In terms of symptoms of the disease, he is affected right across his skillset; he can’t walk or run anymore, he has no language and his swallowing reflex is failing; he may also lose his sight and obviously epilepsy is part of the condition. Due to it being a dementia-related condition, it impacts his general development and learning capabilities so his memory is affected and he becomes confused quite easily – this makes routine very important for him. It really is all-encompassing for him, there’s a lot for him to deal with and adjust to.

Do you think the routine helps you, as well?

I think the routine definitely helps both of us. It’s definitely a day-to-day thing, with some days being better than others. George just ploughs on with such courage and determination that you can’t help but do the same. Any parent would be doing exactly the same for their child, you just have to get on and do the best for them.

How are you making the most of your time with George?

Well, we’ve put together a bucket and spade list for him of different activities – places and activities that we want to do with him to make lots of lovely memories and give him the best experience possible. Last year we had George riding a helicopter, he got to go for a ride in a very fancy sports car and he was on a speedboat. He’s a typical a boy, they like that sort of thing. We also went to Peppa Pig World and went on all of the rollercoasters there.

Did you have help getting George to achieve all of these activities?

It was the generosity of friends and family that allowed George to do all of these things, which is just amazing. We’re incredibly thankful to have such supportive people in our lives to allow us to make our memories together. The Make-A-Wish charity is helping us to achieve another one of our items this year so we’re excited about that. We’re going tobogganing, again following the same theme! I wanted to do something exhilarating with him to get him excited because, despite not having any language, he is able to show his excitement and laugh so I want to do activities that will do that for him. We’ve had support from all across the spectrum.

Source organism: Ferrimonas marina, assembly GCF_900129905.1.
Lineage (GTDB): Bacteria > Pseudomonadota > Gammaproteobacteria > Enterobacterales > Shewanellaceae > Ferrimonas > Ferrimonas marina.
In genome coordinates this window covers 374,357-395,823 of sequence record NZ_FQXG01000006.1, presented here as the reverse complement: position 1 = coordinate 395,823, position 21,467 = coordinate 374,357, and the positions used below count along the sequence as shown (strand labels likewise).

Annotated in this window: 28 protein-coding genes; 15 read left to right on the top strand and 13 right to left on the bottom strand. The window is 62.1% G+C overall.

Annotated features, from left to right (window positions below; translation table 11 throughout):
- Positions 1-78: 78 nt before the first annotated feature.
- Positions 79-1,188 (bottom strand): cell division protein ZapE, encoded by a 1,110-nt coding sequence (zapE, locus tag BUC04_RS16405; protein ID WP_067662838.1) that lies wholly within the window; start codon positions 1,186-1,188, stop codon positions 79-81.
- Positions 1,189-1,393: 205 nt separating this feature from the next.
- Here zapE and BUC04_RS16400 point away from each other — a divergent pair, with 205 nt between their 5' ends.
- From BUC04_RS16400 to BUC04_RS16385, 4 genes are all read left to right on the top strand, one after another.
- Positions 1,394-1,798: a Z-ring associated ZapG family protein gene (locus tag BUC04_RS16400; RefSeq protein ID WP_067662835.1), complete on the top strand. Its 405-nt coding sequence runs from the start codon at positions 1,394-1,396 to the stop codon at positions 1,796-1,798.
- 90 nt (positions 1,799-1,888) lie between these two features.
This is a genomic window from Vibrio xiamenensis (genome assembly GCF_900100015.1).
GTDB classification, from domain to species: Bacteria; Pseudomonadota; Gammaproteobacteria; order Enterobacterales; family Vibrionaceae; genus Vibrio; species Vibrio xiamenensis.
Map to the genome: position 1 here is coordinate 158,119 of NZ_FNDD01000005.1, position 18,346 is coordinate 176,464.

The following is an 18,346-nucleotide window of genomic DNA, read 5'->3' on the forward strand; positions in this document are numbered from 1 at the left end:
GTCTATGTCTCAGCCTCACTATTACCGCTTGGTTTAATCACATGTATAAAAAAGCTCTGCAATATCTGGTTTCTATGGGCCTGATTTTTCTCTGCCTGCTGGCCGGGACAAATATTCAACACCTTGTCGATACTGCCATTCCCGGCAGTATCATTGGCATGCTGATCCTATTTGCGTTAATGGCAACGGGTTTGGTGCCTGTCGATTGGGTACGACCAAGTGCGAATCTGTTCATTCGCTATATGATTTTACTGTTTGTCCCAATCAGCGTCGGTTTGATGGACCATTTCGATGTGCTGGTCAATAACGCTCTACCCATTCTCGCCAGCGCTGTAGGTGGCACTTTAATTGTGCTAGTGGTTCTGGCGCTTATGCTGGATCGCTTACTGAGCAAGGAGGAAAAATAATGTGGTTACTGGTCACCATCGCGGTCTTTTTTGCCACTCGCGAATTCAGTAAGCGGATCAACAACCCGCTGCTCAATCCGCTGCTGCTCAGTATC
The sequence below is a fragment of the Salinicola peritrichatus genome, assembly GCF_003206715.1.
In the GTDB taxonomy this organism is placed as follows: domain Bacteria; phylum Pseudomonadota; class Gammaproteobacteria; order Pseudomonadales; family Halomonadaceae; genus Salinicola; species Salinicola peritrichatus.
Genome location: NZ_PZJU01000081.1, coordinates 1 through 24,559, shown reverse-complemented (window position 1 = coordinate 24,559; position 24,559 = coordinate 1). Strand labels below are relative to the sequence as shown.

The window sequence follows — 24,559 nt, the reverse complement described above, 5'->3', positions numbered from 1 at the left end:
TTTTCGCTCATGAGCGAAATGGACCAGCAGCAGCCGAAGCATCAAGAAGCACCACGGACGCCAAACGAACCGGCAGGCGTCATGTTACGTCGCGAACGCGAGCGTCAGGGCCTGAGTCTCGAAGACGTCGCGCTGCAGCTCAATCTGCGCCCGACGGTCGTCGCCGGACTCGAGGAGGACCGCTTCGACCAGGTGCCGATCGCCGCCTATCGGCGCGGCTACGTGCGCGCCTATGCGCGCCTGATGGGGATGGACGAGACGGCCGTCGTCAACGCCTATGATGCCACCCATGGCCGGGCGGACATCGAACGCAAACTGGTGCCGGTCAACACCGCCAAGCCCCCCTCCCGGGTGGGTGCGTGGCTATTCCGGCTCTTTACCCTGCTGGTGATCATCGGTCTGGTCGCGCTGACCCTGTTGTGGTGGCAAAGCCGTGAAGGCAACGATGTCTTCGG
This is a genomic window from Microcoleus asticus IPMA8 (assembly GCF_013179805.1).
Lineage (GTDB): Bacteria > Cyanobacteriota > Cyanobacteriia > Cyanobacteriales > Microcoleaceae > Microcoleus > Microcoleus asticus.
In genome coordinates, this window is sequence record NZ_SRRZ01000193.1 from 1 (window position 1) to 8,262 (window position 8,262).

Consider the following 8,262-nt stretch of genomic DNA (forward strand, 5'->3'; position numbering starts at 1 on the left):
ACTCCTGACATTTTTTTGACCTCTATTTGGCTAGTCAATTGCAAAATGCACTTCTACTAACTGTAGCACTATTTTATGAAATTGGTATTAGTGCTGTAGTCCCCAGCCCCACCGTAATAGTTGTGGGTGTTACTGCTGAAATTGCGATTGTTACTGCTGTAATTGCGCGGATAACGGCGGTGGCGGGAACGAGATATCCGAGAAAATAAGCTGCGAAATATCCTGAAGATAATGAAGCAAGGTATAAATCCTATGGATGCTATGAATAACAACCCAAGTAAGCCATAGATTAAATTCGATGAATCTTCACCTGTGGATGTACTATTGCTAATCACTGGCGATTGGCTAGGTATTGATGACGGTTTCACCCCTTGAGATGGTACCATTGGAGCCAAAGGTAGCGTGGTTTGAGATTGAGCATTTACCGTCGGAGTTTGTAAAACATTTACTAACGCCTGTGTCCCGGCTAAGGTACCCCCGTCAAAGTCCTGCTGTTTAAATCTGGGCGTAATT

George participated in a recent campaign in London to spread awareness of childhood dementia – what do you hope are some of the outcomes of this?

The big message is awareness and to make sure people know that this condition exists. For that to drive clinical education into rare diseases and these particular dementia conditions, like Batten disease, so that clinical diagnosis can be made much earlier. If children are diagnosed much earlier then they can receive treatment at an earlier date. We were lucky having the diagnosis for George only take a few months but, hearing the experience of other families, we were in the minority; most families were waiting more than one or two years longer than that to have a full diagnosis and, in some cases, the child has deteriorated so much that a treatment that could have worked is no longer viable. It’s incredibly important to raise awareness of the condition.

Is there any advice you’d give to any parents who find themselves in a similar position to yourself?

I’ve had a lot to learn. The last few years have been a massive learning curve, both practically speaking – understanding all the medicines and equipment George needs to have – and an emotional time, as well – there’s been a lot of ups and downs. I’ve learnt to just make the most of the time I have with George, and I know it’s a cliché, but life is short. It’s brought into crystal clarity when you have a terminal condition affecting your son – it brings that home. In terms of advice, I’d tell people to make sure that they’re accessing all of the local services that are available to you to give you the support that you will need, but mostly just to enjoy the time you have with your child, just like any parent.